The stuff you have in Second Life matters as much as it does in real life. But, despite marketers best efforts to be cutting edge, its the more mundane stuff that really drives Second Life’s economy; stuff like clothes, gadgetry, night life and real estate.
Big corporations like Toyota have set up islands in Second Life for marketing. Calvin Klein came up with a virtual perfume. Kraft set up a grocery store featuring
its new products. But those destinations are not popular.
brands that have this real-world cachet are meaningless in Second Life,
so most are ignored,” said Wagner James Au, who blogs and writes books
about Second Life. “Just showing up and announcing ‘We’re Calvin Klein’
isn’t going to get you anywhere.” American Apparel closed its virtual
clothing shop, and Wells Fargo abandoned the island it had set up to teach about personal finance.
Even in a Virtual World, ‘Stuff’ Matters – New York Times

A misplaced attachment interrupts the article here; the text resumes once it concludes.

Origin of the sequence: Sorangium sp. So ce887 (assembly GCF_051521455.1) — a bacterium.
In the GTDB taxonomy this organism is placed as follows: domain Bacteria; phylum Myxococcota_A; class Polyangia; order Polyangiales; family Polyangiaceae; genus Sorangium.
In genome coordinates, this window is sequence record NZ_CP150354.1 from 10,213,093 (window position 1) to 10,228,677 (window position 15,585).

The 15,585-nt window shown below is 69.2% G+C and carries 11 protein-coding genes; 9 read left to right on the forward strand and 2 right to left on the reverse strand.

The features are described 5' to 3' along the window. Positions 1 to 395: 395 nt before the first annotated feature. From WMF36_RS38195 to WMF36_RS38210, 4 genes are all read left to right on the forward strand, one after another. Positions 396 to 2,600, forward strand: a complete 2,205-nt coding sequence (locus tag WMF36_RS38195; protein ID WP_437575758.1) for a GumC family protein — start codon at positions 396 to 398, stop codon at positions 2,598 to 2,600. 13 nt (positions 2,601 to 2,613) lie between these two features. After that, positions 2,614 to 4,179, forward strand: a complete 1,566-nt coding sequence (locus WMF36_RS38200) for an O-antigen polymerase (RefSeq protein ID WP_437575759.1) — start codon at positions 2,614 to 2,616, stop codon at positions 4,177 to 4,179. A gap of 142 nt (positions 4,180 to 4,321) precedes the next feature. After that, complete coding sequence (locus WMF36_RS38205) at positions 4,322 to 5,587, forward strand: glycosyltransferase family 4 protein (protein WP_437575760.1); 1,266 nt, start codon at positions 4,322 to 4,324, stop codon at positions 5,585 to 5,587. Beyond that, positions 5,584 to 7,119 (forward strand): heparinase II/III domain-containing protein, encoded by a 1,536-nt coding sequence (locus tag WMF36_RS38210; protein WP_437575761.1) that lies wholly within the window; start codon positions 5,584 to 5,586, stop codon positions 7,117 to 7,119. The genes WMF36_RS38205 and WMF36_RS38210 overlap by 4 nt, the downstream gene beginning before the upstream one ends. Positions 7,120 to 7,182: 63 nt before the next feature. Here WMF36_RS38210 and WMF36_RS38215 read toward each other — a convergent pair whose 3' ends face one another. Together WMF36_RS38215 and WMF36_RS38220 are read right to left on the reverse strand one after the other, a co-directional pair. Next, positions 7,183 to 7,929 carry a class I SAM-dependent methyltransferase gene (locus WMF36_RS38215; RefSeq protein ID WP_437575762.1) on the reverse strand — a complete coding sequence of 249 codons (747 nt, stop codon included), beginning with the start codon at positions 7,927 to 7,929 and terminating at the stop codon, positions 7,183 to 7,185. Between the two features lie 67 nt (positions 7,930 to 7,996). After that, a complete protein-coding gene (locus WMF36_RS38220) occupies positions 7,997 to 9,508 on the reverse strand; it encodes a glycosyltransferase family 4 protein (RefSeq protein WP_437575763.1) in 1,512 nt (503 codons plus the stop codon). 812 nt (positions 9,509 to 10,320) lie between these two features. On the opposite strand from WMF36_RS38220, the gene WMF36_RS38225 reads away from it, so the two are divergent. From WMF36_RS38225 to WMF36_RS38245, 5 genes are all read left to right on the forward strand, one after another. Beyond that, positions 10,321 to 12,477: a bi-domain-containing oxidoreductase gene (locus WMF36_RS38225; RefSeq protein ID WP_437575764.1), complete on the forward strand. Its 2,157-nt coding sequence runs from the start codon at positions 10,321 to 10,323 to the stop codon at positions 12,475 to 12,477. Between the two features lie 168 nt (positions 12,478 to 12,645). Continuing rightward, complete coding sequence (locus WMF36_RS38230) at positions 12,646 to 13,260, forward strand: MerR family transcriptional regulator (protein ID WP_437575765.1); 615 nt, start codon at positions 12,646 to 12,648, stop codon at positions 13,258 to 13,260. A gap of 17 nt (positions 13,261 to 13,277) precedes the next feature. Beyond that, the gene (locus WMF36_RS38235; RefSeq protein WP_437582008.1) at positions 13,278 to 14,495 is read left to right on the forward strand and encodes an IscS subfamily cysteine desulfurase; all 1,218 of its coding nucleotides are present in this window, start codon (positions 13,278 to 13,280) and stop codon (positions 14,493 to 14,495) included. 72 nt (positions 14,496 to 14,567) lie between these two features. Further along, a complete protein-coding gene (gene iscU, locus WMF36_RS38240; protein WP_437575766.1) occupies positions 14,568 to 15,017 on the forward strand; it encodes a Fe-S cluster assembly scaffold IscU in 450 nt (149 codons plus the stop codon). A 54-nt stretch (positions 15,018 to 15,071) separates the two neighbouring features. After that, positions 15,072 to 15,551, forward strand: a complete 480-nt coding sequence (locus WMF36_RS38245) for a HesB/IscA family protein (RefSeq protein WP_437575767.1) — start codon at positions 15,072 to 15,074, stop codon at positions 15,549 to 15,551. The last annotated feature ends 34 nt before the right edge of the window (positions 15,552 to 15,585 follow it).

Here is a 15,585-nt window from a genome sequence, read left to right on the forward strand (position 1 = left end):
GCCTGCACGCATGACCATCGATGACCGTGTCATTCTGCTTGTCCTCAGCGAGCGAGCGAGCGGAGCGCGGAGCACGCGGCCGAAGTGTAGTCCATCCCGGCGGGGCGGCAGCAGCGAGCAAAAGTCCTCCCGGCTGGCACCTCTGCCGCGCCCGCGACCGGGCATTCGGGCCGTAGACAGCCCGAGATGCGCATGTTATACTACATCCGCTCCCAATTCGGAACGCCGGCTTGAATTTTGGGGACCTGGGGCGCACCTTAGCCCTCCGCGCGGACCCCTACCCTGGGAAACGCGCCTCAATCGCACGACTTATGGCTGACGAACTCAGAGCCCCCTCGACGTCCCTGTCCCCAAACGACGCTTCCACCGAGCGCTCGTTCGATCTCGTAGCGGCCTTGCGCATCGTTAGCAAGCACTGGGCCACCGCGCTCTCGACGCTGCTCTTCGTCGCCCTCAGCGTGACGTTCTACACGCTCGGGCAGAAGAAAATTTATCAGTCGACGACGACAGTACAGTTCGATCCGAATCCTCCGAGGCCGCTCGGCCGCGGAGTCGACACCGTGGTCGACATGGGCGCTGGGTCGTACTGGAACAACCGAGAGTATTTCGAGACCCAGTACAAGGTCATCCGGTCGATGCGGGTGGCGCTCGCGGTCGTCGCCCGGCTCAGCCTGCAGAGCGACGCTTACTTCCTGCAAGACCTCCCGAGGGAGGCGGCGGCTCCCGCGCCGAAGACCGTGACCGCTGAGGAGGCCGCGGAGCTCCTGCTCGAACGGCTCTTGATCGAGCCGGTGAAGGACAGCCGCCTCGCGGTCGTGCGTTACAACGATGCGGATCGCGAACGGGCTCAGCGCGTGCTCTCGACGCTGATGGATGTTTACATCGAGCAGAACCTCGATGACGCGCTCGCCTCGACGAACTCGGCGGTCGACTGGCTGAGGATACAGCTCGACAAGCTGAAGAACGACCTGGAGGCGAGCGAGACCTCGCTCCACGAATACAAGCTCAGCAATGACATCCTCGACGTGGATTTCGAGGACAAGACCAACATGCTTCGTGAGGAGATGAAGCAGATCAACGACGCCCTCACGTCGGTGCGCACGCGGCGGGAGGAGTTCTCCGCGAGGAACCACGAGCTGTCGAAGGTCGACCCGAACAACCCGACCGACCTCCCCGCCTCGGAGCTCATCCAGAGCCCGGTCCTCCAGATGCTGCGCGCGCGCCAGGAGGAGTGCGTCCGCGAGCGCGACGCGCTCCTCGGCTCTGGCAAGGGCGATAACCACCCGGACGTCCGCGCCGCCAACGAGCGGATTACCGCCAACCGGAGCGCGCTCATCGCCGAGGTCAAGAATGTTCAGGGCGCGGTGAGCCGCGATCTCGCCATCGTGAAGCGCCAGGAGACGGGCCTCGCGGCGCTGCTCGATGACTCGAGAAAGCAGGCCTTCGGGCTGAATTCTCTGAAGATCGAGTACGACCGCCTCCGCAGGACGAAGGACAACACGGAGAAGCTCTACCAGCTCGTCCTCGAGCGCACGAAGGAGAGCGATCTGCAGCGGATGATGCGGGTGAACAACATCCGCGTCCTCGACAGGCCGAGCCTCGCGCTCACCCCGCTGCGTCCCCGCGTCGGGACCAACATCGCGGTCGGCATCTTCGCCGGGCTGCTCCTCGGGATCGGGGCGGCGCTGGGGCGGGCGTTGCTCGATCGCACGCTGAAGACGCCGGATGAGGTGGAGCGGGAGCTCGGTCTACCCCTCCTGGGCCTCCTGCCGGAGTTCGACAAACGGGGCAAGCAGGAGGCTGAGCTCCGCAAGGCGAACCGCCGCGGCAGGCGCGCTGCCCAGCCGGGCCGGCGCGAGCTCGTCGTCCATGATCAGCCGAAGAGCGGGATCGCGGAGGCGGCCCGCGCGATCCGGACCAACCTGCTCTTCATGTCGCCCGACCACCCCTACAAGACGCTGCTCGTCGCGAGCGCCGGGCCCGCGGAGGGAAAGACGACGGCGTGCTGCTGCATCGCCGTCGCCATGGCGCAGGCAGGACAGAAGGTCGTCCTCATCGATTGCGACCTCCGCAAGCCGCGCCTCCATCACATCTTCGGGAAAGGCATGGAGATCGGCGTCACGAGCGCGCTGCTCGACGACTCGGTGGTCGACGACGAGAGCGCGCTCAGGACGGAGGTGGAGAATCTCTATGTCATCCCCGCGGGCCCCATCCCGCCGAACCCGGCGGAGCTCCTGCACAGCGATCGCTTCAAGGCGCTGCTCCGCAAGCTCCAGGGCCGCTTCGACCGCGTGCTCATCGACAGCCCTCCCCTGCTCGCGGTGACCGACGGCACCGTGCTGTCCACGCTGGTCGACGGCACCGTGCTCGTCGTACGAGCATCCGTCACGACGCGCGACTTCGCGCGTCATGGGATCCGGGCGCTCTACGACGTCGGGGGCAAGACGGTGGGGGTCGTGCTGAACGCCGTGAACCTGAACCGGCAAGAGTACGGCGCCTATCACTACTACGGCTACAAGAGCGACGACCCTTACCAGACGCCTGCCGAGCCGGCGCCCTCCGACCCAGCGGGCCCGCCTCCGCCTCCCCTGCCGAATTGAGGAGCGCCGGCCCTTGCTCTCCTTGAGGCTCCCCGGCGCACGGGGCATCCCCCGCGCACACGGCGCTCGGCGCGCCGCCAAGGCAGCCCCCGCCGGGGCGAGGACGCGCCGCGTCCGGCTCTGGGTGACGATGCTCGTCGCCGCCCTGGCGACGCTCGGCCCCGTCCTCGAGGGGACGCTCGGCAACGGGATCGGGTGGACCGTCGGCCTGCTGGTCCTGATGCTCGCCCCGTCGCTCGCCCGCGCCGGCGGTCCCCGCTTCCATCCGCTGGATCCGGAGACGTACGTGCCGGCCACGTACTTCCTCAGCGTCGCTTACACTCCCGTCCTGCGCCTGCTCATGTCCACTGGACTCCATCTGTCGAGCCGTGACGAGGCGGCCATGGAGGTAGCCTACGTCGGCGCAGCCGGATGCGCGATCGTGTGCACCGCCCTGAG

IT’S payday for Janine Hawkins. Not in the real world, where she is a student at Nipissing University in Ontario, but in the online world of Second Life, where she is managing editor of the fashion magazine Second Style.
Ms. Hawkins, who in Second Life takes on the persona of Iris Ophelia, a
beauty with flowing hair and flawless skin, keeps a list of things she
wants to buy: the latest outfits from the virtual fashion mecca Last
Call, a new hairstyle from a Japanese designer, slouchy boots. When she
receives her monthly salary in Linden dollars, the currency of Second
Life, she spends up to four hours shopping, clicking and buying. After
a year and a half, she owns 31,540 items.